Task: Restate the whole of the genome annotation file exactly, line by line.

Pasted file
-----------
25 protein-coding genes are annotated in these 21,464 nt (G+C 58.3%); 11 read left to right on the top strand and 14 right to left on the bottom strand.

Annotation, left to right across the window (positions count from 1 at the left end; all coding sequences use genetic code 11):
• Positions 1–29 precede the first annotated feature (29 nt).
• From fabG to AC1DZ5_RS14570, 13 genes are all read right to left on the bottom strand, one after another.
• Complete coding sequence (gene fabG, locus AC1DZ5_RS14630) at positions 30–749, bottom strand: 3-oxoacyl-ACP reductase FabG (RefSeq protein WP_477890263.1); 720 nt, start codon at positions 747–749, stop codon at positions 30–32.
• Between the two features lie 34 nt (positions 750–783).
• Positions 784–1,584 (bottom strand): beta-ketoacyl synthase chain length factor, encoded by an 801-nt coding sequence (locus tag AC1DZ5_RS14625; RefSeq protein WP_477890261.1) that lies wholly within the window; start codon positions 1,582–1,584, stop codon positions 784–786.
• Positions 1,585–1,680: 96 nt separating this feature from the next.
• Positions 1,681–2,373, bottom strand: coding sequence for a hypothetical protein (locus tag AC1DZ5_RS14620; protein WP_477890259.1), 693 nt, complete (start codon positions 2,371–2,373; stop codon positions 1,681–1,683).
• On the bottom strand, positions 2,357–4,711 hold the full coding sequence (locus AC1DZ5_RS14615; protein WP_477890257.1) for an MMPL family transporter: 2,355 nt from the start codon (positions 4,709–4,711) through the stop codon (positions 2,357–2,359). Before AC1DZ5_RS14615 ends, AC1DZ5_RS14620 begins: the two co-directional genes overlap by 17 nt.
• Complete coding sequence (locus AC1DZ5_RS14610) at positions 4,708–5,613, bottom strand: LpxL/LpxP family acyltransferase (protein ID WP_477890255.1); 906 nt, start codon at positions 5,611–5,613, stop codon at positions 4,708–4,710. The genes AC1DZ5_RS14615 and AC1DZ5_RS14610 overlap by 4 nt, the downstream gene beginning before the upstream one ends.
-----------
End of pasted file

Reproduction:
25 protein-coding genes are annotated in these 21,464 nt (G+C 58.3%); 11 read left to right on the top strand and 14 right to left on the bottom strand.

Annotation, left to right across the window (positions count from 1 at the left end; all coding sequences use genetic code 11):
• Positions 1–29 precede the first annotated feature (29 nt).
• From fabG to AC1DZ5_RS14570, 13 genes are all read right to left on the bottom strand, one after another.
• Complete coding sequence (gene fabG, locus AC1DZ5_RS14630) at positions 30–749, bottom strand: 3-oxoacyl-ACP reductase FabG (RefSeq protein WP_477890263.1); 720 nt, start codon at positions 747–749, stop codon at positions 30–32.
• Between the two features lie 34 nt (positions 750–783).
• Positions 784–1,584 (bottom strand): beta-ketoacyl synthase chain length factor, encoded by an 801-nt coding sequence (locus tag AC1DZ5_RS14625; RefSeq protein WP_477890261.1) that lies wholly within the window; start codon positions 1,582–1,584, stop codon positions 784–786.
• Positions 1,585–1,680: 96 nt separating this feature from the next.
• Positions 1,681–2,373, bottom strand: coding sequence for a hypothetical protein (locus tag AC1DZ5_RS14620; protein WP_477890259.1), 693 nt, complete (start codon positions 2,371–2,373; stop codon positions 1,681–1,683).
• On the bottom strand, positions 2,357–4,711 hold the full coding sequence (locus AC1DZ5_RS14615; protein WP_477890257.1) for an MMPL family transporter: 2,355 nt from the start codon (positions 4,709–4,711) through the stop codon (positions 2,357–2,359). Before AC1DZ5_RS14615 ends, AC1DZ5_RS14620 begins: the two co-directional genes overlap by 17 nt.
• Complete coding sequence (locus AC1DZ5_RS14610) at positions 4,708–5,613, bottom strand: LpxL/LpxP family acyltransferase (protein ID WP_477890255.1); 906 nt, start codon at positions 5,611–5,613, stop codon at positions 4,708–4,710. The genes AC1DZ5_RS14615 and AC1DZ5_RS14610 overlap by 4 nt, the downstream gene beginning before the upstream one ends.